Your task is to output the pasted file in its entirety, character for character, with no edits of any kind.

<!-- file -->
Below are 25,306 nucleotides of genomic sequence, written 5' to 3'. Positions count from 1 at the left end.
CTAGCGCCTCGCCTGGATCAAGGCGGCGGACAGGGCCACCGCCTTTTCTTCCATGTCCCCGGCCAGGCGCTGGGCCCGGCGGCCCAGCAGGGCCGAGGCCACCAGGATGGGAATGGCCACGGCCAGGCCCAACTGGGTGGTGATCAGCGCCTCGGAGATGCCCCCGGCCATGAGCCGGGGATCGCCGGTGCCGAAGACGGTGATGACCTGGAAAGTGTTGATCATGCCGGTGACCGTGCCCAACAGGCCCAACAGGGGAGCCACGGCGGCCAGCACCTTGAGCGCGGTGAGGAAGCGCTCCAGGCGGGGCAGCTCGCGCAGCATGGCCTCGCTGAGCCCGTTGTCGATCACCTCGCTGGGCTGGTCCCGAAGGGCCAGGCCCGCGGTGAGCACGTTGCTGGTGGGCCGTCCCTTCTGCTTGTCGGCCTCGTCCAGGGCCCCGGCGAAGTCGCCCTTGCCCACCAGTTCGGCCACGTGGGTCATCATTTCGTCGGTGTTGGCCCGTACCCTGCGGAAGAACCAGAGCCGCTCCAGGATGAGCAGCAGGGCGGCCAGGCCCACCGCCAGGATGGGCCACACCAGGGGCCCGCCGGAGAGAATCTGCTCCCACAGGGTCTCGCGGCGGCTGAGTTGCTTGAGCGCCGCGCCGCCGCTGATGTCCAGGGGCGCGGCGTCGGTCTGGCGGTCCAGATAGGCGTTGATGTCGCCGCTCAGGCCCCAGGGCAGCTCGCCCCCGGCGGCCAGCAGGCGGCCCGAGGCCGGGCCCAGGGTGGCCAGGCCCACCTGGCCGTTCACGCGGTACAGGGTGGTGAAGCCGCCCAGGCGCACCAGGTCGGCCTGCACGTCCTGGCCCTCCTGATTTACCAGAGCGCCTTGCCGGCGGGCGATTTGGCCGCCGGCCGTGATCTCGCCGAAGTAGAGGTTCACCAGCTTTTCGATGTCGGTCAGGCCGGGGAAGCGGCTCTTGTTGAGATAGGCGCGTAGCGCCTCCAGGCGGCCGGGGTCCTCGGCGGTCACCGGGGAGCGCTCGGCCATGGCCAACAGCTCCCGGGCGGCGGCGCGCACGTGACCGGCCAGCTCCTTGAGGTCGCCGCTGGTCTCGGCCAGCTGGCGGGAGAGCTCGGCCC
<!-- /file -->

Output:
Below are 25,306 nucleotides of genomic sequence, written 5' to 3'. Positions count from 1 at the left end.
CTAGCGCCTCGCCTGGATCAAGGCGGCGGACAGGGCCACCGCCTTTTCTTCCATGTCCCCGGCCAGGCGCTGGGCCCGGCGGCCCAGCAGGGCCGAGGCCACCAGGATGGGAATGGCCACGGCCAGGCCCAACTGGGTGGTGATCAGCGCCTCGGAGATGCCCCCGGCCATGAGCCGGGGATCGCCGGTGCCGAAGACGGTGATGACCTGGAAAGTGTTGATCATGCCGGTGACCGTGCCCAACAGGCCCAACAGGGGAGCCACGGCGGCCAGCACCTTGAGCGCGGTGAGGAAGCGCTCCAGGCGGGGCAGCTCGCGCAGCATGGCCTCGCTGAGCCCGTTGTCGATCACCTCGCTGGGCTGGTCCCGAAGGGCCAGGCCCGCGGTGAGCACGTTGCTGGTGGGCCGTCCCTTCTGCTTGTCGGCCTCGTCCAGGGCCCCGGCGAAGTCGCCCTTGCCCACCAGTTCGGCCACGTGGGTCATCATTTCGTCGGTGTTGGCCCGTACCCTGCGGAAGAACCAGAGCCGCTCCAGGATGAGCAGCAGGGCGGCCAGGCCCACCGCCAGGATGGGCCACACCAGGGGCCCGCCGGAGAGAATCTGCTCCCACAGGGTCTCGCGGCGGCTGAGTTGCTTGAGCGCCGCGCCGCCGCTGATGTCCAGGGGCGCGGCGTCGGTCTGGCGGTCCAGATAGGCGTTGATGTCGCCGCTCAGGCCCCAGGGCAGCTCGCCCCCGGCGGCCAGCAGGCGGCCCGAGGCCGGGCCCAGGGTGGCCAGGCCCACCTGGCCGTTCACGCGGTACAGGGTGGTGAAGCCGCCCAGGCGCACCAGGTCGGCCTGCACGTCCTGGCCCTCCTGATTTACCAGAGCGCCTTGCCGGCGGGCGATTTGGCCGCCGGCCGTGATCTCGCCGAAGTAGAGGTTCACCAGCTTTTCGATGTCGGTCAGGCCGGGGAAGCGGCTCTTGTTGAGATAGGCGCGTAGCGCCTCCAGGCGGCCGGGGTCCTCGGCGGTCACCGGGGAGCGCTCGGCCATGGCCAACAGCTCCCGGGCGGCGGCGCGCACGTGACCGGCCAGCTCCTTGAGGTCGCCGCTGGTCTCGGCCAGCTGGCGGGAGAGCTCGGCCC